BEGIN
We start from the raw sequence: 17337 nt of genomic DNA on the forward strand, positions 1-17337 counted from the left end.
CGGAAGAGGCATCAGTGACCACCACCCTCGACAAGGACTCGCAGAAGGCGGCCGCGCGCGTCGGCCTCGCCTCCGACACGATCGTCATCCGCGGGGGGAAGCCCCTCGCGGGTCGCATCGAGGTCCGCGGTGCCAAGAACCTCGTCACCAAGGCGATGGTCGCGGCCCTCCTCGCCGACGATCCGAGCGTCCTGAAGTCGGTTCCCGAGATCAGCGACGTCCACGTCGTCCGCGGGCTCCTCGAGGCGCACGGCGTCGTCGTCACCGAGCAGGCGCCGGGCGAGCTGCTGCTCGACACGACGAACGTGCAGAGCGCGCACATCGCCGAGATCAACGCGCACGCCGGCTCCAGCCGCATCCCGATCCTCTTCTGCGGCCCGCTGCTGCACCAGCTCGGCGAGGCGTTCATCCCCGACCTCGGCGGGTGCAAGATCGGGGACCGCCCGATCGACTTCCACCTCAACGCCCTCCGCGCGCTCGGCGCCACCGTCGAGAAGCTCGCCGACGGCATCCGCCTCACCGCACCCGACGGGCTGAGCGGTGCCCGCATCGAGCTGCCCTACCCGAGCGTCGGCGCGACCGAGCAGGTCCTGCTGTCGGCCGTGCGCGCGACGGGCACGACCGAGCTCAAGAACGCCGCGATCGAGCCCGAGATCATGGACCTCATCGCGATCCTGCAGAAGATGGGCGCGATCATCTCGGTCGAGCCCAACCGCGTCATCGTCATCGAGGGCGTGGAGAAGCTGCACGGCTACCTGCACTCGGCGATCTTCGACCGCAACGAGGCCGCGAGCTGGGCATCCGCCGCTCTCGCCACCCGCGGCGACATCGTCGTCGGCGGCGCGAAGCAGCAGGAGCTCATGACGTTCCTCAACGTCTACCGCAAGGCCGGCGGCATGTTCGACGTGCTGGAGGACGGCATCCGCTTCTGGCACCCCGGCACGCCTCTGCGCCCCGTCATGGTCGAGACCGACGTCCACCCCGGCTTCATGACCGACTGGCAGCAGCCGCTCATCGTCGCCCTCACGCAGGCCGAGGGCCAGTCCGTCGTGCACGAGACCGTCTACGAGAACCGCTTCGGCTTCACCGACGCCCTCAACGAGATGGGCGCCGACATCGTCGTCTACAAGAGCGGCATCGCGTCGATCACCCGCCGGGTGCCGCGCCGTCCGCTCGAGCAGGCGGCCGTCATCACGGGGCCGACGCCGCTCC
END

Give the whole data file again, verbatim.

We start from the raw sequence: 17337 nt of genomic DNA on the forward strand, positions 1-17337 counted from the left end.
CGGAAGAGGCATCAGTGACCACCACCCTCGACAAGGACTCGCAGAAGGCGGCCGCGCGCGTCGGCCTCGCCTCCGACACGATCGTCATCCGCGGGGGGAAGCCCCTCGCGGGTCGCATCGAGGTCCGCGGTGCCAAGAACCTCGTCACCAAGGCGATGGTCGCGGCCCTCCTCGCCGACGATCCGAGCGTCCTGAAGTCGGTTCCCGAGATCAGCGACGTCCACGTCGTCCGCGGGCTCCTCGAGGCGCACGGCGTCGTCGTCACCGAGCAGGCGCCGGGCGAGCTGCTGCTCGACACGACGAACGTGCAGAGCGCGCACATCGCCGAGATCAACGCGCACGCCGGCTCCAGCCGCATCCCGATCCTCTTCTGCGGCCCGCTGCTGCACCAGCTCGGCGAGGCGTTCATCCCCGACCTCGGCGGGTGCAAGATCGGGGACCGCCCGATCGACTTCCACCTCAACGCCCTCCGCGCGCTCGGCGCCACCGTCGAGAAGCTCGCCGACGGCATCCGCCTCACCGCACCCGACGGGCTGAGCGGTGCCCGCATCGAGCTGCCCTACCCGAGCGTCGGCGCGACCGAGCAGGTCCTGCTGTCGGCCGTGCGCGCGACGGGCACGACCGAGCTCAAGAACGCCGCGATCGAGCCCGAGATCATGGACCTCATCGCGATCCTGCAGAAGATGGGCGCGATCATCTCGGTCGAGCCCAACCGCGTCATCGTCATCGAGGGCGTGGAGAAGCTGCACGGCTACCTGCACTCGGCGATCTTCGACCGCAACGAGGCCGCGAGCTGGGCATCCGCCGCTCTCGCCACCCGCGGCGACATCGTCGTCGGCGGCGCGAAGCAGCAGGAGCTCATGACGTTCCTCAACGTCTACCGCAAGGCCGGCGGCATGTTCGACGTGCTGGAGGACGGCATCCGCTTCTGGCACCCCGGCACGCCTCTGCGCCCCGTCATGGTCGAGACCGACGTCCACCCCGGCTTCATGACCGACTGGCAGCAGCCGCTCATCGTCGCCCTCACGCAGGCCGAGGGCCAGTCCGTCGTGCACGAGACCGTCTACGAGAACCGCTTCGGCTTCACCGACGCCCTCAACGAGATGGGCGCCGACATCGTCGTCTACAAGAGCGGCATCGCGTCGATCACCCGCCGGGTGCCGCGCCGTCCGCTCGAGCAGGCGGCCGTCATCACGGGGCCGACGCCGCTCC